Original article published in Sunrise, Feb./March 1993
The death of David Bohm on 27 October 1992 is a great loss not only for the physics community but for all those interested in the philosophical implications of modern science.
David Bohm was one of the most distinguished theoretical physicists of his generation, and a fearless challenger of scientific orthodoxy. His interests and influence extended far beyond physics and embraced biology, psychology, philosophy, religion, art, and the future of society.
Underlying his innovative approach to many different issues was the
fundamental idea that beyond the visible, tangible world there lies
of undivided wholeness.
Bohm was surprised to
find that once electrons were in a plasma, they stopped behaving
like individuals and started behaving as if they were part of a
larger and interconnected whole. He later remarked that he
frequently had the impression that the sea of electrons was in some
The Copenhagen Interpretation was formulated mainly by Niels Bohr and Werner Heisenberg in the 1920s and is still highly influential today. But even before the book was published, Bohm began to have doubts about the assumptions underlying the conventional approach.
He had difficulty accepting
that subatomic particles had no objective existence and took on
definite properties only when physicists tried to observe and
measure them. He also had difficulty believing that the quantum
world was characterized by absolute indeterminism and chance, and
that things just happened for no reason whatsoever. He began to
suspect that there might be deeper causes behind the apparently
random and crazy nature of the subatomic world.
They both admired quantum theory’s ability to predict
phenomena, but could not accept that it was complete and that it was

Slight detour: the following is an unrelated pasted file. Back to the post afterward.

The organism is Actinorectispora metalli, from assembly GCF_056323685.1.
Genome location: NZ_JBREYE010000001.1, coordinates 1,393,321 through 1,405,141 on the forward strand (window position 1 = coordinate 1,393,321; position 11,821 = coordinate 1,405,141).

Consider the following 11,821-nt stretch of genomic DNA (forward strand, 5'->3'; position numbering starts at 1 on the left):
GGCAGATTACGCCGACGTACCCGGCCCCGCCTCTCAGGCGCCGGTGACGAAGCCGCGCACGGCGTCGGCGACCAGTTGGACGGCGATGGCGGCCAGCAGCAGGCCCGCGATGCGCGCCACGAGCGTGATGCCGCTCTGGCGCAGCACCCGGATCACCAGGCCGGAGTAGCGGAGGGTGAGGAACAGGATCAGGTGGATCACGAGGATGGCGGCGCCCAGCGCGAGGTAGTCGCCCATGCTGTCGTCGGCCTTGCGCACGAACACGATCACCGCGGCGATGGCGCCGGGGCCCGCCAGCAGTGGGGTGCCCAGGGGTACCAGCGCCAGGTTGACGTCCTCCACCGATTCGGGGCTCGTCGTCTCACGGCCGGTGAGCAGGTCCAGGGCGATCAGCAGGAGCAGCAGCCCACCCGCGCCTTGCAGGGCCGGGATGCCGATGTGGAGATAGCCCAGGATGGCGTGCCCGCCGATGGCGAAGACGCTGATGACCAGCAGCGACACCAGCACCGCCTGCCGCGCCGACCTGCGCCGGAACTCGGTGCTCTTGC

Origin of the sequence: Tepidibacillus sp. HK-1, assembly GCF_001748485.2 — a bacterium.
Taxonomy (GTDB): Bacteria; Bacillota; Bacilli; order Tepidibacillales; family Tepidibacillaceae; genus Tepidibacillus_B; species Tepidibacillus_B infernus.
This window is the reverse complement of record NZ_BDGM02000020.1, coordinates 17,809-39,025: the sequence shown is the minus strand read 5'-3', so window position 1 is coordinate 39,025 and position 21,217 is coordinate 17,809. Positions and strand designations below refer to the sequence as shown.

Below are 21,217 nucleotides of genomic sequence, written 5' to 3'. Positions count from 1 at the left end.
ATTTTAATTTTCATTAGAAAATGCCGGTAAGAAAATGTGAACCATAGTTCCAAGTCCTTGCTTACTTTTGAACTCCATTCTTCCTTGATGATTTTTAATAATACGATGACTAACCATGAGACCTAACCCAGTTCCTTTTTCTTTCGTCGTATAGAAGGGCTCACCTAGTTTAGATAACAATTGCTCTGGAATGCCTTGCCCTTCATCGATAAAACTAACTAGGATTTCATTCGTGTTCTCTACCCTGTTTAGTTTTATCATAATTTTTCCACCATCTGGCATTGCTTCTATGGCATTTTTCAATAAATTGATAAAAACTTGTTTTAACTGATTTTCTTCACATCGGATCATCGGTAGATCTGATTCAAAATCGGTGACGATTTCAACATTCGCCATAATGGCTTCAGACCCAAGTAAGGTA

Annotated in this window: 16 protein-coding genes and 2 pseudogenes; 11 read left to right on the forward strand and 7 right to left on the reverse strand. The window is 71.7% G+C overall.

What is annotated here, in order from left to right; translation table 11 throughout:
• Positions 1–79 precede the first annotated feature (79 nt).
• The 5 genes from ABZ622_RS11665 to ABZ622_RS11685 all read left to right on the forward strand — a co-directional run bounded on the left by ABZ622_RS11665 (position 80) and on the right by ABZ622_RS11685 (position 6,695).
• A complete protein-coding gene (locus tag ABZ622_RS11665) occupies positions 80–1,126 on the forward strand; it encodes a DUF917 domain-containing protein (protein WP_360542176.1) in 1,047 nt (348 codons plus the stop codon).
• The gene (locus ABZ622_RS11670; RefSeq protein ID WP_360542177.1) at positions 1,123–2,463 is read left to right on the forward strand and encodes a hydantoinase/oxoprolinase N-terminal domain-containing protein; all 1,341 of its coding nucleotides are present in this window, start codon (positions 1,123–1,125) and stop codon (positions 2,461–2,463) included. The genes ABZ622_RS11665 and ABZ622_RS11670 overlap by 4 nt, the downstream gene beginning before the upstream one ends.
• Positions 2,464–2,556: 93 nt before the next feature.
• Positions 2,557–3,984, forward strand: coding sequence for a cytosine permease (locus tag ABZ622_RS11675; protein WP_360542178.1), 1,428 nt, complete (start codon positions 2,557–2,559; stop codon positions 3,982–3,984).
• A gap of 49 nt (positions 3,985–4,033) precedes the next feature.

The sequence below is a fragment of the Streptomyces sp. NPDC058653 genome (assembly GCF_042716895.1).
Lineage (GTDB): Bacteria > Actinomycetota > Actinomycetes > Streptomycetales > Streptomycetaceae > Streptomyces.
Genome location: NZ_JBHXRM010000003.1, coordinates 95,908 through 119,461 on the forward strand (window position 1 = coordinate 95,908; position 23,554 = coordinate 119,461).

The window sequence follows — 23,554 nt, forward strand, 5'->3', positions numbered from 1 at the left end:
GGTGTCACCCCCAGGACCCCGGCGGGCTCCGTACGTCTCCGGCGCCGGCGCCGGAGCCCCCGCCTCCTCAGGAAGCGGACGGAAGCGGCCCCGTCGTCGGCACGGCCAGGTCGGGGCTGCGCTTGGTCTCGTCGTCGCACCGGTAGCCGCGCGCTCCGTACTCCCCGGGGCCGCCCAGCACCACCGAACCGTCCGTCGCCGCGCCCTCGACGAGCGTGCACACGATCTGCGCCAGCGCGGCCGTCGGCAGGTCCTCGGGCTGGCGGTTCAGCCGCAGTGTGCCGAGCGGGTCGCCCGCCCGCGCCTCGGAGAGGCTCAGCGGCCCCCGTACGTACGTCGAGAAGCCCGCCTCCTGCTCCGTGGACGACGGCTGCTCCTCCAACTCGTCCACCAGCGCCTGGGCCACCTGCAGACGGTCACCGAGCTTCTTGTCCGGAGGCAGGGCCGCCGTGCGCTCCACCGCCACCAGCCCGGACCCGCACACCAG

impossible to arrive at any clearer understanding of what was going
on in the quantum realm.
The result was that when his contract at Princeton expired, he was unable to obtain a job in the USA. He moved first to Brazil, then to Israel, and finally to Britain in 1957, where he worked first at Bristol University and later as Professor of Theoretical Physics at Birkbeck College, University of London, until his retirement in 1987.
Bohm will be remembered above all for two radical scientific theories:
In 1952, the year after his discussions with Einstein, Bohm published two papers sketching what later came to be called the causal interpretation of quantum theory, and he continued to elaborate and refine his ideas until the end of his life.
The causal interpretation, says Bohm, ’opens the door for the creative operation of underlying, and yet subtler, levels of reality’. In his view, subatomic particles such as electrons are not simple, structureless particles, but highly complex, dynamic entities.
rejected the view that their motion is fundamentally uncertain or
ambiguous; they follow a precise path, but one which is determined
not only by conventional physical forces but also by a subtler force
which he calls the quantum potential. The quantum potential
the motion of particles by providing ’active information’ about the
whole environment. Bohm gives the analogy of a ship being guided by